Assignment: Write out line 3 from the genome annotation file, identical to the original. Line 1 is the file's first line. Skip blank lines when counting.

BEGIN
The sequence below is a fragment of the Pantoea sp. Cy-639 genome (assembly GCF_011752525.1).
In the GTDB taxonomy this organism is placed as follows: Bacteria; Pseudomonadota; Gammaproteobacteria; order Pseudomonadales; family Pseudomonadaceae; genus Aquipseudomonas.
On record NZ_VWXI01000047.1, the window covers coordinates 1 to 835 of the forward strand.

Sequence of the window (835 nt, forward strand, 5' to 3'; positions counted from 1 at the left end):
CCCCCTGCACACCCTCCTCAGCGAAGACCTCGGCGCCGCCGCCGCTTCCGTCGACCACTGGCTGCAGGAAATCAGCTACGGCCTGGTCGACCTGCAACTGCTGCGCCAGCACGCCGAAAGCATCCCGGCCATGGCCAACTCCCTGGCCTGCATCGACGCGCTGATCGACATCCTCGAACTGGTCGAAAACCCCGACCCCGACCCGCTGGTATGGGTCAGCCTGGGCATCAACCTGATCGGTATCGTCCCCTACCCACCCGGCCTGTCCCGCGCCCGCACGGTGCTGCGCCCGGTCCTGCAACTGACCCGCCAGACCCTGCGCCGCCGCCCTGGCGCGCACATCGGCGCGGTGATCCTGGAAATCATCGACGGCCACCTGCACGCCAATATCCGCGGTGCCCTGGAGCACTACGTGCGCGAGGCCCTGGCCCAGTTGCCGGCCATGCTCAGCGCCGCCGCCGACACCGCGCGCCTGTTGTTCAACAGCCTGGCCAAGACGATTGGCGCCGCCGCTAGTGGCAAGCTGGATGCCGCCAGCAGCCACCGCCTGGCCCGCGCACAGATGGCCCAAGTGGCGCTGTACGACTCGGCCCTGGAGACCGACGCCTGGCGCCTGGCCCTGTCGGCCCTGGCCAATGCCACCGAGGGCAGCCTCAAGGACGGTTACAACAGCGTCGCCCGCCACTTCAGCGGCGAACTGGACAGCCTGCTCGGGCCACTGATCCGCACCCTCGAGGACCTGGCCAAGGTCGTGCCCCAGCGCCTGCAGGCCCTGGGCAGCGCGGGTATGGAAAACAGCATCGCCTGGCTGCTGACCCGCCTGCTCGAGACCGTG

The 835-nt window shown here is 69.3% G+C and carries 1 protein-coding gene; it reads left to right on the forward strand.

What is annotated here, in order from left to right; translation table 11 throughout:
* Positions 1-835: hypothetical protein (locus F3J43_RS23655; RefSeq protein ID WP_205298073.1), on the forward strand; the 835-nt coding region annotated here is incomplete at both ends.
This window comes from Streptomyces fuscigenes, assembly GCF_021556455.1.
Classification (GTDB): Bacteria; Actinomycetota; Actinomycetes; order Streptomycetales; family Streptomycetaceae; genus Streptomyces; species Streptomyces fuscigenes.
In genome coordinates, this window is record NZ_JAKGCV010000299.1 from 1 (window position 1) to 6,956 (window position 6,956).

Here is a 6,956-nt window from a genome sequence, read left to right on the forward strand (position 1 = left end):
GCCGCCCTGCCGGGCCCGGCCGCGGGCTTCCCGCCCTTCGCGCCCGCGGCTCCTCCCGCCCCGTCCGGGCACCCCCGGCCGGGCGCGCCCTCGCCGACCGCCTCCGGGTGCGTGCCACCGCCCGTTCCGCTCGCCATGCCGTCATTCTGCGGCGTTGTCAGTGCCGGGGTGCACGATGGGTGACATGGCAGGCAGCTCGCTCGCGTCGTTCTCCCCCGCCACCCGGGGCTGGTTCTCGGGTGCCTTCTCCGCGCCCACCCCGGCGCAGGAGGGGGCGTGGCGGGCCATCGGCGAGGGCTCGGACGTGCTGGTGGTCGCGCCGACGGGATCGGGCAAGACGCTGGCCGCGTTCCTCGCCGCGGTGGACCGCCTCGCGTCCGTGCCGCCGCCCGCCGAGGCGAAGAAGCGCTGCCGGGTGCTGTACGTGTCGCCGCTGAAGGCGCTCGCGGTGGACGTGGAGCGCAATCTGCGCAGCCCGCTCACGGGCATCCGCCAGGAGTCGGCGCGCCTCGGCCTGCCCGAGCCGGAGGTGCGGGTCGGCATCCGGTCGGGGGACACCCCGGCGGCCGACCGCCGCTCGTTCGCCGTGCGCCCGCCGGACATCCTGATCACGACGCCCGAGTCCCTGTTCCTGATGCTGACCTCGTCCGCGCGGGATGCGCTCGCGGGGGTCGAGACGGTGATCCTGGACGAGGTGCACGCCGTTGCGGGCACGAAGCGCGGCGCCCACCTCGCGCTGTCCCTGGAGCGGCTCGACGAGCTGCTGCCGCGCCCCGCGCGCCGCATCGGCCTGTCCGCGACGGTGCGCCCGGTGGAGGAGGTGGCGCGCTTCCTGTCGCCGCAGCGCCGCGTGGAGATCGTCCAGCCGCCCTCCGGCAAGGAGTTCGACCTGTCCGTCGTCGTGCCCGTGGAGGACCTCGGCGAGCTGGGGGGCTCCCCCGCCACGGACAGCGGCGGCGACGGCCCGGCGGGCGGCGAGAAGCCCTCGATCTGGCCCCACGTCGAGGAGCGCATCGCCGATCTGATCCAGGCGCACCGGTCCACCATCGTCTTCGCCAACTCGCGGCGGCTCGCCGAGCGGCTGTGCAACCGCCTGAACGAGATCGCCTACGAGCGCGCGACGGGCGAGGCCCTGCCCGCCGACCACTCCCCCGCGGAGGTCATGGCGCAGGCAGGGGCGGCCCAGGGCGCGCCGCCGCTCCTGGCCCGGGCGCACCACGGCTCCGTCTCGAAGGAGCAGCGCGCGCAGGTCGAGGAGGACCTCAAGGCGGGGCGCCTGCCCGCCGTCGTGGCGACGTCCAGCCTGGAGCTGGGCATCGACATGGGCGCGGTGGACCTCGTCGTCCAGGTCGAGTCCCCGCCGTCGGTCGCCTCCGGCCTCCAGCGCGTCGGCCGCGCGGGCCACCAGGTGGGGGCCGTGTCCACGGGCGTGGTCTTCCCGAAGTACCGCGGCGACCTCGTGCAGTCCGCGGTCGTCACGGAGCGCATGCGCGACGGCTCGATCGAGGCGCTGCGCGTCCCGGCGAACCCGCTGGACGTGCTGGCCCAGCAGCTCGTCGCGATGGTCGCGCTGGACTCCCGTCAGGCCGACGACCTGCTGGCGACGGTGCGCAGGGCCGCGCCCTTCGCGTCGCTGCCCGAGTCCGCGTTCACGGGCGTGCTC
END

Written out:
On record NZ_VWXI01000047.1, the window covers coordinates 1 to 835 of the forward strand.